Face recognition for the coffee machine?
The German-Swiss firm Digitalstrom, working in collaboration with Microsoft, wants to bring even more comfort and convenience into private households. Using their system, if you switch on the TV, sensors automatically dim the lights in the room or close the blinds to improve TV viewing contrast. A coffee machine might recognize from the expression on your face whether you'd prefer an espresso or a latte.
OK, some people might say this sort of app crosses the line into the wide woolly world of uselessness, especially given that coffee machines won't get any cheaper if they have to be equipped with a camera and a chip with software capable of interpreting your facial expression. Moreover, there's aconcern about data security
attached to this kind of system: None of these apps functions without the Cloud, i.e. sending and receiving data from remote servers. So it might not just be your coffee machine that can see and interpret your facial expression as you stumble about your flat in the morning.
Nevertheless, in the medium term, there will be no getting around the ubiquity of the Cloud. That's true even for the owner-managers of small and medium-sized enterprises (SMEs) who may be a tad conservative and would tend to regard such developments with a good deal of skepticism - or so, at any rate, says Bernhard Rohleder, the head of Bitkom, an umbrella association for German information and telecommunications companies.
"I don't know any SME manager who would be able to secure his data anywhere near as securely as a company specialized in storing data on Cloud servers," Rohleder told DW.
Surveys done by Bitkom have determined that German companies still have a lot of catching-up to do in matters digital. About half of German companies don't even have an emergency plan in place for the contingency that their IT systems fail or get hacked. Nearly half of companies reported that they don't have the employees with the expertise necessary to move ahead with digitization.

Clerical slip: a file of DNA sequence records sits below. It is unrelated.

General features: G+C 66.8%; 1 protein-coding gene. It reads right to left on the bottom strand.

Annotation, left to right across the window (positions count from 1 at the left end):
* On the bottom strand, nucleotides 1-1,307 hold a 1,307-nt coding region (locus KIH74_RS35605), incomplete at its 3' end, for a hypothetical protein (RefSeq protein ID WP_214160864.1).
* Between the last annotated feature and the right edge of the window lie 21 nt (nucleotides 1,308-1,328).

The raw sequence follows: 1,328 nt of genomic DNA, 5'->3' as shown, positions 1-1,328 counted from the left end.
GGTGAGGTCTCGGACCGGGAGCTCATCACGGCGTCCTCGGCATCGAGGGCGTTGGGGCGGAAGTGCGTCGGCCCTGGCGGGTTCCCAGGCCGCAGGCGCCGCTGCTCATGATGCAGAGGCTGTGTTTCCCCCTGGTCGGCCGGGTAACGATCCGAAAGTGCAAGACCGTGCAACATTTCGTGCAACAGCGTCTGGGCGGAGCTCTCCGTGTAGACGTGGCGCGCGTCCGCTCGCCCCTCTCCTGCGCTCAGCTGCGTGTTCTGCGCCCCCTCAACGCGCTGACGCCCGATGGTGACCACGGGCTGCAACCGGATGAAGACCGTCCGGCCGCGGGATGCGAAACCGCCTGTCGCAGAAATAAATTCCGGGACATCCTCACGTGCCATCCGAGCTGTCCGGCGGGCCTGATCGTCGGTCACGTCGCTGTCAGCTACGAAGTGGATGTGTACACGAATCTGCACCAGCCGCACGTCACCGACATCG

Moreover, "in German companies, communication remains very traditional," according to Rohleder. The good old fax machine remains in frequent use in 79 percent of firms, whereas social networks are only used for communications by 15 percent. This could be a signal that many German firms are missing the on-ramp onto the next phase of development of the digital economy.
In order to stimulate a discussion over risks and opportunities of digital connectivity, Cebit's organizers have put a renewed emphasis this year on presentations and expert discussions. This is also meant to distinguish them from rival trade fairs. A total of 2,000 different talks, round-table discussions and conferences will be taking place over the five-day trade fair this year, with topics ranging from data security to digitization of industrial production systems.
"Cebit is no longer merely a trade fair," according to Cebit chief Oliver Frese. "It's a conference as well."